A mixed-use development that will bring a brew pub/restaurant and more housing downtown and finally resolve the longstanding saga over the old fire station site has been given the go-ahead by the town.
After lengthy discussion, planning board members Nov. 14 voted unanimously for special permits for the development that would replace the old fire station and adjacent former funeral home at 40 School St./21 Market St.
Proposed by Douglas A. King Builders of North Easton is a pub/restaurant on the first floor and four one-bedroom/studio residential units on the second floor of the former fire station building that will be partially torn down. King Builders plans a four-story building consisting of 15 one-bedroom/studio rental units on the site of the former Keating Funeral Home, which would be razed.
Also, an 11-vehicle parking lot will be built between the two buildings. The developer also will build a public parking lot at 15-17 Market St., subject to Housing Authority and town authorization.
“The proposed project will draw more people to Foxboro’s downtown for entertainment and to live, which is consistent with the Master Plan/Downtown Strategy,” Town Planner Paige Duncan said.
The project has stirred some controversy, with several residents concerned with parking and traffic turning out for the hearings, which began in October.
The planning board was the last key board the project needed approval from.
The four special permits approved by the planning board are for a mixed-use project with more than three dwelling units; brew pub; height to allow four stories and 42 feet (3.5 stories and 40 feet are allowed by right in the Foxboro Center Overlay District); and a reduction of building setbacks.
Planning board members pointed out the nearby area features the Bethany Church with a 56-foot high roof line and a 150-foot high spire, a three-story 33-foot high commercial building at 34 School St., and the St. Alban’s Masonic Lodge on Rockhill Street that is about 40 feet tall.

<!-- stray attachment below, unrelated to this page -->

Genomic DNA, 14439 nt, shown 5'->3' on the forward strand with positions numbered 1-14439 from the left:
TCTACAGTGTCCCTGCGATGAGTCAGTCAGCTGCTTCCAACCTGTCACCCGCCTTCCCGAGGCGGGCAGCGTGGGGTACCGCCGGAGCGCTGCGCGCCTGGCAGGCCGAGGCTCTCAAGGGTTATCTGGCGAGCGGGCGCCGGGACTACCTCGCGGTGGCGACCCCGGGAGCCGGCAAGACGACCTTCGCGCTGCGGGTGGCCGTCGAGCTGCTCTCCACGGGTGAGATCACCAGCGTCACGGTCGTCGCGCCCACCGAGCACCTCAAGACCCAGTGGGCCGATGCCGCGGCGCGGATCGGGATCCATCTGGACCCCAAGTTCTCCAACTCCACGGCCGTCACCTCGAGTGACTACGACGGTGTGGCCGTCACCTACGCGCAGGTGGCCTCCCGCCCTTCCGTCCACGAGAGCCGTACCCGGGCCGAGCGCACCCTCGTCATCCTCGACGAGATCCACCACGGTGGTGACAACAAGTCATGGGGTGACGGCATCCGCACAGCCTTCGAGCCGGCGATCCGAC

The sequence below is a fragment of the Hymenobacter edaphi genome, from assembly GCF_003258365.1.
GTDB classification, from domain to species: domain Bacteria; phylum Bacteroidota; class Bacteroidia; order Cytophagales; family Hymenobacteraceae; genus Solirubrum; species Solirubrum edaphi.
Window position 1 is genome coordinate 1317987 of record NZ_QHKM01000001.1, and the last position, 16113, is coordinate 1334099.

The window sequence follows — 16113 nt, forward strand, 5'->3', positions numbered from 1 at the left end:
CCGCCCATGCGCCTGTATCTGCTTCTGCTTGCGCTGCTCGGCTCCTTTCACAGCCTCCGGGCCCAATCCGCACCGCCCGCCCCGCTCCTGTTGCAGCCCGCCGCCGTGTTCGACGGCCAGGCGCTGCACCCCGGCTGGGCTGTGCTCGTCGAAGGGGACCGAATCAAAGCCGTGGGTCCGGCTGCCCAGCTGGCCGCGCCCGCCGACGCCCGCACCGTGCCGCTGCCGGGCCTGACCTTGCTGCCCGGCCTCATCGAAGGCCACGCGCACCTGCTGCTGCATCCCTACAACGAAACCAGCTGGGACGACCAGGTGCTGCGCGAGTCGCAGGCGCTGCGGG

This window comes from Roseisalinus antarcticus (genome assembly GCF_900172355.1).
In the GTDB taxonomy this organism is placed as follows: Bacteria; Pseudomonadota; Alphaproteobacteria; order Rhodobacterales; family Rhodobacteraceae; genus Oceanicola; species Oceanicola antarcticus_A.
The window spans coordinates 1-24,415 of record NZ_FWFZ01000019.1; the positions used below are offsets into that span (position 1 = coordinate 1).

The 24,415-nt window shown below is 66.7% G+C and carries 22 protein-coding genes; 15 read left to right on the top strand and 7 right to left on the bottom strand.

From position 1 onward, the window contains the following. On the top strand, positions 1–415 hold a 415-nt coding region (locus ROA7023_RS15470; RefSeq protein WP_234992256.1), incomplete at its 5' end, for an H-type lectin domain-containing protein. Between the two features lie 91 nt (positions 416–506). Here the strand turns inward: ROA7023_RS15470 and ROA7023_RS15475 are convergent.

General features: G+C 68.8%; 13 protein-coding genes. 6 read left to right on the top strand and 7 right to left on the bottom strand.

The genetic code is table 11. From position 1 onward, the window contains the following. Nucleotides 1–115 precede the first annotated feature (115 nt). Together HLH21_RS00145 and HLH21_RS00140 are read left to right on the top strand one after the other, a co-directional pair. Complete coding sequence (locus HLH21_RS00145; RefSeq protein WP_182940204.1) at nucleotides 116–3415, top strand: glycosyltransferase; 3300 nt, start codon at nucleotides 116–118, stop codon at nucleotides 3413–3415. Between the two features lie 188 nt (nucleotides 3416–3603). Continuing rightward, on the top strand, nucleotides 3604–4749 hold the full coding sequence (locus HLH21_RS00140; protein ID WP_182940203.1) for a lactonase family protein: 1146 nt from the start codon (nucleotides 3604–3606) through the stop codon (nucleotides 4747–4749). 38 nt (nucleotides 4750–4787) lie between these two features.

Changes, however, were made to building elevations following extensive input and review, including from the Design Review Board, Duncan said.
Also, based on the need for more housing downtown, board members found the project overall is appropriate for the area.
Selectmen held a public hearing and supported the plans moving forward, voting 2-1 in September to release the town-owned property for private use by issuing a municipal conversion permit.
Douglas King Buildings last May won out over two other bidders to redevelop the half-acre property when selectmen decided the firm would best meet the town’s vision of a mixed-use project embracing both a restaurant and residential uses on the site. King had bid $405,000 for the property.
Residents expressed a desire to keep the old fire station as opposed to demolishing it, but the funeral home building is in a decrepit state, Duncan said.
More housing downtown is expected to help businesses but several area residents have expressed concerns about traffic, parking and other issues despite a traffic study having been conducted.
A traffic engineer hired by the town concluded the project would have a negligible effect on overall traffic in the downtown area.
Once the decision is filed with the town clerk, that will start a 20-day appeal period.